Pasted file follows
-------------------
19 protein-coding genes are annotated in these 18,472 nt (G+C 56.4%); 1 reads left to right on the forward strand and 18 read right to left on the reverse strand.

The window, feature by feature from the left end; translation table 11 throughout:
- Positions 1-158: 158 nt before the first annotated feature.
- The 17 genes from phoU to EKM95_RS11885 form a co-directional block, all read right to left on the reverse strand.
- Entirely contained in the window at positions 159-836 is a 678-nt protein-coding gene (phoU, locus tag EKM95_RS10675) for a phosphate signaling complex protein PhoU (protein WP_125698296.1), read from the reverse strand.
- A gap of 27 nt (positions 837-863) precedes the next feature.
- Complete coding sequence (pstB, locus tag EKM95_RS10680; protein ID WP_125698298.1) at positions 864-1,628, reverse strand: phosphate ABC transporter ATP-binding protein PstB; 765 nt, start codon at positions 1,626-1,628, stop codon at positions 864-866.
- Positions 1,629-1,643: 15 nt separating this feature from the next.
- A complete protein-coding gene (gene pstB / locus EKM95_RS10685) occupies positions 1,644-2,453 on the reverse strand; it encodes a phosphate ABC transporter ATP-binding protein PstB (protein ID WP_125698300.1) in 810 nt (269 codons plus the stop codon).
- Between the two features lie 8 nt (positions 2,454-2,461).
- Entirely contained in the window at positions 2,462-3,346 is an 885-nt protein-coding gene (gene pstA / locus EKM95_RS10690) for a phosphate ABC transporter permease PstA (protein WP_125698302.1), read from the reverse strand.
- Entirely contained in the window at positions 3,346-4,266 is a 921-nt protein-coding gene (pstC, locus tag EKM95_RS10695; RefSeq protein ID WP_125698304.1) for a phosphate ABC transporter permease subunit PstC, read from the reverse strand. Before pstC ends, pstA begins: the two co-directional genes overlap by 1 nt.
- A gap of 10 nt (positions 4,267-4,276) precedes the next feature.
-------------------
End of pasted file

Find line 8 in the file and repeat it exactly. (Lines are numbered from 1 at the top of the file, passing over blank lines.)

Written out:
- Positions 1,629-1,643: 15 nt separating this feature from the next.